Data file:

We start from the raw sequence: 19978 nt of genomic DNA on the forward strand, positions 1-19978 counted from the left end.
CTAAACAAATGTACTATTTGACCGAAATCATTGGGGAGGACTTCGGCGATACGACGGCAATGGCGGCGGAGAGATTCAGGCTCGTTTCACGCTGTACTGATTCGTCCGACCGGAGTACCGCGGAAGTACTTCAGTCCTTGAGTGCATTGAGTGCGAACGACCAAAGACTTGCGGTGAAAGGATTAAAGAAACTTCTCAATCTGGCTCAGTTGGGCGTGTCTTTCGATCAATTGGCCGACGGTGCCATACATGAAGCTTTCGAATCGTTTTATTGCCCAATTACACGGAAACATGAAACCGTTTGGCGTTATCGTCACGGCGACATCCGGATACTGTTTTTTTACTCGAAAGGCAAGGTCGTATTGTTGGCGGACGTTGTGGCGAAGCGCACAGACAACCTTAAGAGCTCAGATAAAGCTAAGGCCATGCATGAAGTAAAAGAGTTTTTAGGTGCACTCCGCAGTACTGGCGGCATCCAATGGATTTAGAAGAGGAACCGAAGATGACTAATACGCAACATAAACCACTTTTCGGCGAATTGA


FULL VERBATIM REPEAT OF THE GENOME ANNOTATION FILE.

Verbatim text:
We start from the raw sequence: 19978 nt of genomic DNA on the forward strand, positions 1-19978 counted from the left end.
CTAAACAAATGTACTATTTGACCGAAATCATTGGGGAGGACTTCGGCGATACGACGGCAATGGCGGCGGAGAGATTCAGGCTCGTTTCACGCTGTACTGATTCGTCCGACCGGAGTACCGCGGAAGTACTTCAGTCCTTGAGTGCATTGAGTGCGAACGACCAAAGACTTGCGGTGAAAGGATTAAAGAAACTTCTCAATCTGGCTCAGTTGGGCGTGTCTTTCGATCAATTGGCCGACGGTGCCATACATGAAGCTTTCGAATCGTTTTATTGCCCAATTACACGGAAACATGAAACCGTTTGGCGTTATCGTCACGGCGACATCCGGATACTGTTTTTTTACTCGAAAGGCAAGGTCGTATTGTTGGCGGACGTTGTGGCGAAGCGCACAGACAACCTTAAGAGCTCAGATAAAGCTAAGGCCATGCATGAAGTAAAAGAGTTTTTAGGTGCACTCCGCAGTACTGGCGGCATCCAATGGATTTAGAAGAGGAACCGAAGATGACTAATACGCAACATAAACCACTTTTCGGCGAATTGA